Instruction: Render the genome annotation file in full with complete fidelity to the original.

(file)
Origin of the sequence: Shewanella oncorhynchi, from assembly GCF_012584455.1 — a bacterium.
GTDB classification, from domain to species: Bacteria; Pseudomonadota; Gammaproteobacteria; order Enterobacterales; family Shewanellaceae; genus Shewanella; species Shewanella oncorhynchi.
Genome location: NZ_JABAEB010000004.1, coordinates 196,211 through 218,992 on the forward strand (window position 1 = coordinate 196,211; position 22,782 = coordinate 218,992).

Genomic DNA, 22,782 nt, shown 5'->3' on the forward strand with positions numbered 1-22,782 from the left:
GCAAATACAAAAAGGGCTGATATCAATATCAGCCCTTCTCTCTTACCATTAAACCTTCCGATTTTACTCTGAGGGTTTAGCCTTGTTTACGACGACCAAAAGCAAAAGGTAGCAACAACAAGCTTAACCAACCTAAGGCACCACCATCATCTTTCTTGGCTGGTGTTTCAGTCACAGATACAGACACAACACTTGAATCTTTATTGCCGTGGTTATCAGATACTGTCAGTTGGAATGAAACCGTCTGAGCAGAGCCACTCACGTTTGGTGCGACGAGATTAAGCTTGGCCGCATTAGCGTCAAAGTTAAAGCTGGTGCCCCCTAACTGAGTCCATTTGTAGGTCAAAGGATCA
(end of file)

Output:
Origin of the sequence: Shewanella oncorhynchi, from assembly GCF_012584455.1 — a bacterium.
GTDB classification, from domain to species: Bacteria; Pseudomonadota; Gammaproteobacteria; order Enterobacterales; family Shewanellaceae; genus Shewanella; species Shewanella oncorhynchi.
Genome location: NZ_JABAEB010000004.1, coordinates 196,211 through 218,992 on the forward strand (window position 1 = coordinate 196,211; position 22,782 = coordinate 218,992).

Genomic DNA, 22,782 nt, shown 5'->3' on the forward strand with positions numbered 1-22,782 from the left:
GCAAATACAAAAAGGGCTGATATCAATATCAGCCCTTCTCTCTTACCATTAAACCTTCCGATTTTACTCTGAGGGTTTAGCCTTGTTTACGACGACCAAAAGCAAAAGGTAGCAACAACAAGCTTAACCAACCTAAGGCACCACCATCATCTTTCTTGGCTGGTGTTTCAGTCACAGATACAGACACAACACTTGAATCTTTATTGCCGTGGTTATCAGATACTGTCAGTTGGAATGAAACCGTCTGAGCAGAGCCACTCACGTTTGGTGCGACGAGATTAAGCTTGGCCGCATTAGCGTCAAAGTTAAAGCTGGTGCCCCCTAACTGAGTCCATTTGTAGGTCAAAGGATCA